- Investing in Motifs is active investing. And such type of investing is not suited for all. For example, when you invest in the stocks in the motif and they give dividends, you will have to manually re-invest them. Furthermore you will also need to be actively monitoring your motif to rebalance or re-adjust your stocks weightage accordingly. For an investor who prefers a buy and hold method, this can be tedious. Then there’s also the fact that the more involved you are with the stocks, the more likely you are to be influenced by the day to day volatility and this end up closing your trades prematurely.
In conclusion, Motif investing might have taken the investing world by storm as a uniquely positioned financial instrument. However, Motif investing is just another name for a theme based approach to investing and merely tracking a portfolio that is built around the theme.
As a retail investor Motif investing can be quite compelling and could open up some creative investing opportunities. In order to be successful with Motif investing, the average retail investor will need to focus on both the fundamentals and the technical aspects of the individual stocks within the Motif.
Unlike an ETF which can have more valuable information such as P/E, P/B ratio, dividend dates and so on, a Motif investment lacks such information, in effect making motifs quite customized and personal to the investor creating the Motif stocks.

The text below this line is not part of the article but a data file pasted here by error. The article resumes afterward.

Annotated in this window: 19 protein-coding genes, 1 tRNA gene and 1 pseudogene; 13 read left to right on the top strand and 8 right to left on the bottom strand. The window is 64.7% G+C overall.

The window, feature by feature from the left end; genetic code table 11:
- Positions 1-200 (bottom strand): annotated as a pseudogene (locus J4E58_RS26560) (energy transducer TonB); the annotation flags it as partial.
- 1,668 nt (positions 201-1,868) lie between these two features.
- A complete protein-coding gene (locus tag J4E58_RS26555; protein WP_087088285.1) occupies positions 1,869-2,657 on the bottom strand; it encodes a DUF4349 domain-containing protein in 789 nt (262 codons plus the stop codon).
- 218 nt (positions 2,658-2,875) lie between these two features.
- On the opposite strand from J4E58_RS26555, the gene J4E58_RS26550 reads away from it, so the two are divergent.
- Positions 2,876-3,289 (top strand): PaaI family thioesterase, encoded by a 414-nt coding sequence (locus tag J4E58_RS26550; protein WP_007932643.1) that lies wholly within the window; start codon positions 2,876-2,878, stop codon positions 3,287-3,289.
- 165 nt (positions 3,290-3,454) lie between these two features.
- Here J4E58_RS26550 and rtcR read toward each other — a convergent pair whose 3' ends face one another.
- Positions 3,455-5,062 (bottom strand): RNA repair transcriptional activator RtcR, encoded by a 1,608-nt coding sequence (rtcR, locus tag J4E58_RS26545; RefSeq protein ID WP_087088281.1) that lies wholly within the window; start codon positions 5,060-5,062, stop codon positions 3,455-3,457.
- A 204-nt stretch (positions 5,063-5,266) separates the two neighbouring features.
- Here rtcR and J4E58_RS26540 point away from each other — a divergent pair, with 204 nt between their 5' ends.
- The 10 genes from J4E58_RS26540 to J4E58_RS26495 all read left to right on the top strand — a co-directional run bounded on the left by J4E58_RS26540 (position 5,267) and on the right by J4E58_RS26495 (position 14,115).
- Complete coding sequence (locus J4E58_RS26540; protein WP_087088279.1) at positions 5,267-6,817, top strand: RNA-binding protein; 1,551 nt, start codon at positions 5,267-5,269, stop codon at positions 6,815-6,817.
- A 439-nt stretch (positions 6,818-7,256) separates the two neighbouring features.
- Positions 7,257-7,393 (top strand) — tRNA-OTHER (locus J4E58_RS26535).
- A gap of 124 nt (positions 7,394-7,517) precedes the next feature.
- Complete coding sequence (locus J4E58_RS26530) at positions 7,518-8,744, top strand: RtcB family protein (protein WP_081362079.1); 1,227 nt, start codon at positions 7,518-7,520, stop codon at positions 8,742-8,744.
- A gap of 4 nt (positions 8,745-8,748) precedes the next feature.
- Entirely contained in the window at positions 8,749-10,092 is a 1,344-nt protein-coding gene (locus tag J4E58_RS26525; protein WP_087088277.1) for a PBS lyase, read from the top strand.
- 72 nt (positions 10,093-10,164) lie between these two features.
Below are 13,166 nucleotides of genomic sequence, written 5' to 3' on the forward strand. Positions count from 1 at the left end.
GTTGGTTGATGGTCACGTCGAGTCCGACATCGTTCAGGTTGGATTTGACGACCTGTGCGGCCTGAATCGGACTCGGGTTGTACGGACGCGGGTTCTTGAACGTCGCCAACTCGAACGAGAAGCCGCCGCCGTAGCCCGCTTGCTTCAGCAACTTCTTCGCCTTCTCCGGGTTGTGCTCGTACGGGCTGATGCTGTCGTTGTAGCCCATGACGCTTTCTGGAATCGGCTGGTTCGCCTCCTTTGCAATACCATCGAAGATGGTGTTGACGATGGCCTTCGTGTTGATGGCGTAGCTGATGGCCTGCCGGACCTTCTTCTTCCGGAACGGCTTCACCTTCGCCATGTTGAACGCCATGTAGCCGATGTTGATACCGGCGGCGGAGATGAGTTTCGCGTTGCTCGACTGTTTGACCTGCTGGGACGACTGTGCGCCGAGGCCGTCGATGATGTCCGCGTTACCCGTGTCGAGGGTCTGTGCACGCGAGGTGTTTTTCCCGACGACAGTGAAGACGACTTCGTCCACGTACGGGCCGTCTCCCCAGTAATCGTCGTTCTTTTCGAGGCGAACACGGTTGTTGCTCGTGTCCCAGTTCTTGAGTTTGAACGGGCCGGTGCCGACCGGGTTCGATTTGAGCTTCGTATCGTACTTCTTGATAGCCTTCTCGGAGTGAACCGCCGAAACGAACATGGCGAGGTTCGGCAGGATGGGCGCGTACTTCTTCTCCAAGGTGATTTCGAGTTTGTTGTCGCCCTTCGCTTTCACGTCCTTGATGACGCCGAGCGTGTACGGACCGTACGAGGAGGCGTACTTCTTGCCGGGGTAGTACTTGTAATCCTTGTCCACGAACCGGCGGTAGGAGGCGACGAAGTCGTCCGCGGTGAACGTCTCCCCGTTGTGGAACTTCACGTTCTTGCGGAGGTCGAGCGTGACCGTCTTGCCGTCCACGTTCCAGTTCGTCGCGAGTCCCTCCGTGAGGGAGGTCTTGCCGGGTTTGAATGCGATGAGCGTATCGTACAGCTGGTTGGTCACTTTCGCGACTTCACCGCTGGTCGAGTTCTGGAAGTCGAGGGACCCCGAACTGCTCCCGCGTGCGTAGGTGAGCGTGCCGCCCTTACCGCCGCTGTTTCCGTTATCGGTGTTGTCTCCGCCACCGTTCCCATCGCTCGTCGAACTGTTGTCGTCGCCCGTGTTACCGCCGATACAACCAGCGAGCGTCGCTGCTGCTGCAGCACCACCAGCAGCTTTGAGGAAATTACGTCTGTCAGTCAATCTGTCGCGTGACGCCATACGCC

While Motifs might seem similar to an ETF, investors should remember about the stark differences that make Motifs different from trading an ETF and as such the approach used to analyze a Motif is also different to an ETF. If you are an investor who has a particular liking for a sector or a set of stocks, then motif investing can offer you a cheaper alternative to build a portfolio of stocks or ETF’s with the different weightage given to each of the components in the motif. But beyond this distinction, Motif investing is just the same as building your own stock investment portfolio and tracking its performance over time. Investors should also bear in mind that Motif investing requires some time and effort in order to constantly adjust or rebalance your portfolio and to an extent reinvest the dividends received from the stocks.
As to answering the question of whether Motifs or ETF’s are a better investment opportunity, it all comes down to your perspective and your investment goals. For a busy investor who doesn’t have the time to keep an eye on a bunch of stocks, investing in a themed ETF is the most ideal solution, while on the other hand, an investor who has the time and the resources will find motif investing to be a better option.